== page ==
PHOTOS: Deadly ‘Rain Bomb’ Leaves Parts Of Eastern Australia Underwater
SYDNEY, Australia ― At least eight people have died after flash floods swept through parts of Australia’s east coast over the weekend and on Monday.
Torrential rain lashed the state of Queensland last week and over the weekend, leaving its southeastern regions and parts of the capital city, Brisbane, underwater. Images and videos revealed main roads and homes swallowed by floodwaters, large boats and jetties floating unmoored along the swollen Brisbane River and severe damage to property and vehicles.
One video recorded Sunday showed a houseboat colliding with a ferry terminal, then sinking. Onlookers pulled a 70-year-old man who was aboard the houseboat from the water. Although he was uninjured, the boat was destroyed.
The state’s premier, Annastacia Palaszczuk, said Monday that up to 18,000 homes had been flooded across the region. Over 1,500 people were in evacuation centers and more than 1,000 schools were closed.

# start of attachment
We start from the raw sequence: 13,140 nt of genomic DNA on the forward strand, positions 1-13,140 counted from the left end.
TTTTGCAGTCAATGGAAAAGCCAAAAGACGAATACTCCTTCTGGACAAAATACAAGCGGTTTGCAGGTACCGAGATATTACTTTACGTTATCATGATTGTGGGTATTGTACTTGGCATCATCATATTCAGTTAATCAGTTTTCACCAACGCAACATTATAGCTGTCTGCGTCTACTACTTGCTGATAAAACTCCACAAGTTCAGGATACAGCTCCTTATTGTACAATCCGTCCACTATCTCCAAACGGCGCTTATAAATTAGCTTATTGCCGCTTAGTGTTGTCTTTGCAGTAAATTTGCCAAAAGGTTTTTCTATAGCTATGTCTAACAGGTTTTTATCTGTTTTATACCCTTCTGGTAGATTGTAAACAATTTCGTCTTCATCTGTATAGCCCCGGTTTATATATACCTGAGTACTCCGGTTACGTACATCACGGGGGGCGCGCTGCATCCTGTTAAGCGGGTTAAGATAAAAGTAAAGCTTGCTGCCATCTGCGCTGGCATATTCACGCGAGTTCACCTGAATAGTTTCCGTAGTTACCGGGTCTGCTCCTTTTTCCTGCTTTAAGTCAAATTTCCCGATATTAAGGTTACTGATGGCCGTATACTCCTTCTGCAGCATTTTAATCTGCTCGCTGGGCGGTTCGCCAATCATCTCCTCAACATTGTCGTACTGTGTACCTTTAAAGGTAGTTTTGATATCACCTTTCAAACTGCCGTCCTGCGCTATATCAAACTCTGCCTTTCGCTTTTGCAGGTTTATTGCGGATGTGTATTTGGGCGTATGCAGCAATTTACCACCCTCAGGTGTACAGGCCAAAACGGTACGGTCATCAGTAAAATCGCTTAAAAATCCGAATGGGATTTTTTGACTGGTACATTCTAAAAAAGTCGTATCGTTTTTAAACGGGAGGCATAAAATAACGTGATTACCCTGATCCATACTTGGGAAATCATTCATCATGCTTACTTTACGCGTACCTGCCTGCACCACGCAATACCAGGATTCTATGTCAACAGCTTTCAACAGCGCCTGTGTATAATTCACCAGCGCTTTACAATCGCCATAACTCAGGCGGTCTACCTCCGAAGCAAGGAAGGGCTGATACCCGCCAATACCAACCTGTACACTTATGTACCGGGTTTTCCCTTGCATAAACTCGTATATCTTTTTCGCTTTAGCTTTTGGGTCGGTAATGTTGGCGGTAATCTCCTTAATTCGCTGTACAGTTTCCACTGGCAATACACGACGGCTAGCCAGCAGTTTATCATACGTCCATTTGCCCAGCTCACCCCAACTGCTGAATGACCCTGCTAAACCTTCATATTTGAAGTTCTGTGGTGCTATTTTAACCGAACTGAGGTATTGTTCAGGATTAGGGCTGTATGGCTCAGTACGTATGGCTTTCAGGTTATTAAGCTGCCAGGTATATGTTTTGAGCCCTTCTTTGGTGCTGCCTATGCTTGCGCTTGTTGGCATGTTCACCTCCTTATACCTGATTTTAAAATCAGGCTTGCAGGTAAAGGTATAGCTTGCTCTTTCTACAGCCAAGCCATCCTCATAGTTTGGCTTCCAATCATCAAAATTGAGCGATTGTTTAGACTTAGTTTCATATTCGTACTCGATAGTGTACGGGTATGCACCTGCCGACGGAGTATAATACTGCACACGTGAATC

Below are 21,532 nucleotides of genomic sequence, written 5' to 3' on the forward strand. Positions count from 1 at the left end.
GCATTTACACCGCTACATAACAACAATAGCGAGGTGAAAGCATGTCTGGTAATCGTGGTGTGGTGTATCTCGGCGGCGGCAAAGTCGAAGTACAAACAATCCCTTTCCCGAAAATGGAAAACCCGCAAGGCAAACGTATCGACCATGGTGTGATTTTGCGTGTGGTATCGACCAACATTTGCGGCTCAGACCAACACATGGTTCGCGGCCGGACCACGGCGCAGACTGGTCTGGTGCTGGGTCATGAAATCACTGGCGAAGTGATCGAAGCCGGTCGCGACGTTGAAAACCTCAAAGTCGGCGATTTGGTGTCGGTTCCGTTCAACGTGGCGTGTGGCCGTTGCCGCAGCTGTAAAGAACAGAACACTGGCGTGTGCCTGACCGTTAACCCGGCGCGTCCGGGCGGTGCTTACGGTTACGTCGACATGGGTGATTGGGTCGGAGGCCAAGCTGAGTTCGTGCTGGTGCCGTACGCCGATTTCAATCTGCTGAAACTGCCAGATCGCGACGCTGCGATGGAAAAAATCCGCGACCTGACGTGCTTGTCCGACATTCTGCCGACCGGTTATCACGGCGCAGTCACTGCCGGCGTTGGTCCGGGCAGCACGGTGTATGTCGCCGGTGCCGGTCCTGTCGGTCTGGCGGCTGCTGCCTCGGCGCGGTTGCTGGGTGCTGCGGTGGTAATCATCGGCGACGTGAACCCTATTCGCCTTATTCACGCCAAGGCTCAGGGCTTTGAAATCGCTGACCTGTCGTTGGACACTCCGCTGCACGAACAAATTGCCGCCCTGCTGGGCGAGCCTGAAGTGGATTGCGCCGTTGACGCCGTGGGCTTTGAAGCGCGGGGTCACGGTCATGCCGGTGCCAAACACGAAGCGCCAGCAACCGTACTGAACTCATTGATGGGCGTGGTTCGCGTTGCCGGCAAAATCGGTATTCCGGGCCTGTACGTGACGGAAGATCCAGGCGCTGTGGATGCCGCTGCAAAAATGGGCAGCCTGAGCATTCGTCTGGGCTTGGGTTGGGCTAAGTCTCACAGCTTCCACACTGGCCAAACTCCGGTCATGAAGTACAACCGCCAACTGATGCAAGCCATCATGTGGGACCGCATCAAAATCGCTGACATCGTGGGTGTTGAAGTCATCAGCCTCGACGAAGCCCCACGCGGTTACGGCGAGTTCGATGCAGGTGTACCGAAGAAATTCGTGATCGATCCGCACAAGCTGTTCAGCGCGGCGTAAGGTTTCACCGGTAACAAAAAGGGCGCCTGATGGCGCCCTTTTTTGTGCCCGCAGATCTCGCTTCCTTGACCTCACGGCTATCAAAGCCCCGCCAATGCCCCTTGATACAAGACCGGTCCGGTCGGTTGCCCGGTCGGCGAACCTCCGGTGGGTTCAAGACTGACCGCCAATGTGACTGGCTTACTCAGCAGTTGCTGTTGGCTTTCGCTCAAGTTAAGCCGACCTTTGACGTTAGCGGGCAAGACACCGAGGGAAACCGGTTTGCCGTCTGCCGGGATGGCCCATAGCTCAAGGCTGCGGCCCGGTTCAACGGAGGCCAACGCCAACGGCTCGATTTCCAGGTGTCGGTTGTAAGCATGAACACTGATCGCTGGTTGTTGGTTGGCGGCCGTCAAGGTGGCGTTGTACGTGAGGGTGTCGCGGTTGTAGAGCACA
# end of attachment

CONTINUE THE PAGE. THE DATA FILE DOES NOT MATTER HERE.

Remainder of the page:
Many Brisbane residents also lost power, with energy providers warning it may be days before it was safe to restore it.
On Sunday, Palaszczuk called the weather event a “rain bomb,” and described unrelenting “waves of water just coming down.”
The disaster is the worst of its kind in a decade for Queensland, which faced destructive flooding in 2011 that left 35 people dead and billions in damage and economic losses.
On Monday, the northern New South Wales city of Lismore saw its worst flooding in history, leaving people stranded on their rooftops and prompting close to 1,000 rescue calls when fast-rising floodwaters engulfed homes.
“This is a natural disaster of unprecedented proportions,” Stephanie Cooke, the state’s minister for emergency services, said.
Australia has been hit with a series of extreme climate events over the past few years, including the 2019-2020 wildfires, drought and now historic floods.
“Unfortunately, periods of intense rainfall are becoming more powerful as climate change accelerates. We need urgent, deep emissions cuts this decade to limit warming any further. Every fraction of a degree counts,” the Australian Climate Council said Sunday.